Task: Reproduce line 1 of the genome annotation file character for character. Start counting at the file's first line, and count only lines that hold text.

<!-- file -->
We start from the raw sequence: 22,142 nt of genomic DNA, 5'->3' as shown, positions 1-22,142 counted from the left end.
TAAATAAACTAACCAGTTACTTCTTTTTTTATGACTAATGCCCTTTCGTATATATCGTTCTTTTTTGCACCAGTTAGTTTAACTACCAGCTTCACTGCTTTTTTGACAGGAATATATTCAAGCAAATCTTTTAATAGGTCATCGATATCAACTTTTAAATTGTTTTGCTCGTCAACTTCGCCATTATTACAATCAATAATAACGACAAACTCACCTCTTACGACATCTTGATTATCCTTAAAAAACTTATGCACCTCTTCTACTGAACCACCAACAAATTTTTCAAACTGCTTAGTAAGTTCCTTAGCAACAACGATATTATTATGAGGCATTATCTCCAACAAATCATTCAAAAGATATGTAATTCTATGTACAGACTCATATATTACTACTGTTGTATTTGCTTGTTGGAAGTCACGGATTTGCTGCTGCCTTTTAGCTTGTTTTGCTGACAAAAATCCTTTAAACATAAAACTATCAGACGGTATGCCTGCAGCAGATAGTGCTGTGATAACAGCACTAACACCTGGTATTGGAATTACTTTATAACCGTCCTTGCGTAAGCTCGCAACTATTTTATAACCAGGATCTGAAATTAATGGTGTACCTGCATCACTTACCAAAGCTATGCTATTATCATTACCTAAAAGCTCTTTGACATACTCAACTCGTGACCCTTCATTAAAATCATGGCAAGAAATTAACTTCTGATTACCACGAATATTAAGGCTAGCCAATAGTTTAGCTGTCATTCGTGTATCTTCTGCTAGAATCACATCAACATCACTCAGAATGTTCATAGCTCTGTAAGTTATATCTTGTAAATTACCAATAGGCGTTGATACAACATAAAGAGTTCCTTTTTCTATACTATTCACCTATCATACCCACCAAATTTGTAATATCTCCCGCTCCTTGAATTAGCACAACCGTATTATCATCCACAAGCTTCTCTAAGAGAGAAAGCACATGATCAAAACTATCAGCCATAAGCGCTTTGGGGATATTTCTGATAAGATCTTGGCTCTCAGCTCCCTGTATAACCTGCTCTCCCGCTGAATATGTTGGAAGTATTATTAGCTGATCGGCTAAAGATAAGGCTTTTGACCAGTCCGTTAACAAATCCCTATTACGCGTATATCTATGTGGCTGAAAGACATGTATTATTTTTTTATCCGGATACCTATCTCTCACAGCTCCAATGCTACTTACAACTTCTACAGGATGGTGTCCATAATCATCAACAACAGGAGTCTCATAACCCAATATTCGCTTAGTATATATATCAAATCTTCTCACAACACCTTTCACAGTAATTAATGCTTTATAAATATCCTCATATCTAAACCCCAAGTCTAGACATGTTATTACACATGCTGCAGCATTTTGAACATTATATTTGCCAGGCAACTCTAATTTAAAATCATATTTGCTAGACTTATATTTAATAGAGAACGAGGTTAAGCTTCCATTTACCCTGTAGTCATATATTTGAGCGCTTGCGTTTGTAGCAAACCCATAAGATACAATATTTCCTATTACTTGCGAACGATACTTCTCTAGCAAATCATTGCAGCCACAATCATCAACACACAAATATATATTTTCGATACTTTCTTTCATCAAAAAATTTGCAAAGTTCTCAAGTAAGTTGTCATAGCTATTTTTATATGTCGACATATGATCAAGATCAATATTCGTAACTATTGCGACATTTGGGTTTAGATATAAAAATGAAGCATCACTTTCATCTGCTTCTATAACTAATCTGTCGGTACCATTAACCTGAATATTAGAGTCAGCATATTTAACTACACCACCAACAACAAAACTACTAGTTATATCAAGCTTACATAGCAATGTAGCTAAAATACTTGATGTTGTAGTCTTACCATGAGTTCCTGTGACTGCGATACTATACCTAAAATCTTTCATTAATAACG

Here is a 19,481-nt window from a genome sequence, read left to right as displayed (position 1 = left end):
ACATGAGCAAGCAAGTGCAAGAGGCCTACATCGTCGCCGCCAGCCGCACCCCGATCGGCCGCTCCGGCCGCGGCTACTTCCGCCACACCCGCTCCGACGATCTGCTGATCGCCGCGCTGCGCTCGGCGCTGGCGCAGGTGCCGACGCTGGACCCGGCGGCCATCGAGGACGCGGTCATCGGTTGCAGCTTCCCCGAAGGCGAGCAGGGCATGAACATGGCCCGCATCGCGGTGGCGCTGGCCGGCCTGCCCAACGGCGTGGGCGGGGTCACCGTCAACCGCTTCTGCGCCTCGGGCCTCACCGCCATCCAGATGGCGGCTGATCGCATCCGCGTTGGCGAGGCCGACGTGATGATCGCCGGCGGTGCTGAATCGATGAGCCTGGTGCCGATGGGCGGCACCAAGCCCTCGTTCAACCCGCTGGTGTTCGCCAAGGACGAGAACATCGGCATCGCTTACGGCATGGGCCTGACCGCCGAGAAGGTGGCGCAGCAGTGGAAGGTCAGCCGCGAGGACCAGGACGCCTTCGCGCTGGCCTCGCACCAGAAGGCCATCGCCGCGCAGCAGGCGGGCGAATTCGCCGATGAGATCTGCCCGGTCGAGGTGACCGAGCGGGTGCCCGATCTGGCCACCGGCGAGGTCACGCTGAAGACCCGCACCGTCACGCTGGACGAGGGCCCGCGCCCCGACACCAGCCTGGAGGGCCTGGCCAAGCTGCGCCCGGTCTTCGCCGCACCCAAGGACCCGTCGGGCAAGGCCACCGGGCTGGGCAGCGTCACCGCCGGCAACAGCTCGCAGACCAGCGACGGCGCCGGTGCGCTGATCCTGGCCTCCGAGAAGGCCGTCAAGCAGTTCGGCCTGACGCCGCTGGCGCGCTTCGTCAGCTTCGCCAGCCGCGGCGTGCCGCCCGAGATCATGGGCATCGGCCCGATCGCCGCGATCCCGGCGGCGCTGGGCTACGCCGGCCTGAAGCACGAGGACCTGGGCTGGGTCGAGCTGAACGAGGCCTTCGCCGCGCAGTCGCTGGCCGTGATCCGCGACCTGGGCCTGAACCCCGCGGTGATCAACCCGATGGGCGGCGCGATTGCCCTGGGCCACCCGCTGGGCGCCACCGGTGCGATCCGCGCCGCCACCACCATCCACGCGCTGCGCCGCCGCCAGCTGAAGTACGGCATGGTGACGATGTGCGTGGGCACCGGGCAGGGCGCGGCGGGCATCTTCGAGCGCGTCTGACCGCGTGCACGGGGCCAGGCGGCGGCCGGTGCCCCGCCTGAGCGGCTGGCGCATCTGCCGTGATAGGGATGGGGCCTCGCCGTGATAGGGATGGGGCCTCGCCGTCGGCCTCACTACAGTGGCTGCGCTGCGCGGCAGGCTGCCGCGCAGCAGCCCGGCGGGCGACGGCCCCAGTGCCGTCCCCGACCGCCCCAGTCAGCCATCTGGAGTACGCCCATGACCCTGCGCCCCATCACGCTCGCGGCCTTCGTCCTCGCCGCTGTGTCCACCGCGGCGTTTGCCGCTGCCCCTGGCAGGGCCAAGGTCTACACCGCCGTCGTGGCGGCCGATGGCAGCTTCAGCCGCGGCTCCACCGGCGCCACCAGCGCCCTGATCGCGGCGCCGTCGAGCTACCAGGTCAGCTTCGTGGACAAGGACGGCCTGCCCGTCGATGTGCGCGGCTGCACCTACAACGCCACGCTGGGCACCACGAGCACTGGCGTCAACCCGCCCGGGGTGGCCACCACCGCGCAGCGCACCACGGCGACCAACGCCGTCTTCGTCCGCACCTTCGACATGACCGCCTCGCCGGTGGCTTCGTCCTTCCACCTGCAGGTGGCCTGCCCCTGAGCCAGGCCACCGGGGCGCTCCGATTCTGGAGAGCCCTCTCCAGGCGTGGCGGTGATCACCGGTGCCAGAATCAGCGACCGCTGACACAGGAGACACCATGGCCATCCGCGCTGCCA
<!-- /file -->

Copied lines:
We start from the raw sequence: 22,142 nt of genomic DNA, 5'->3' as shown, positions 1-22,142 counted from the left end.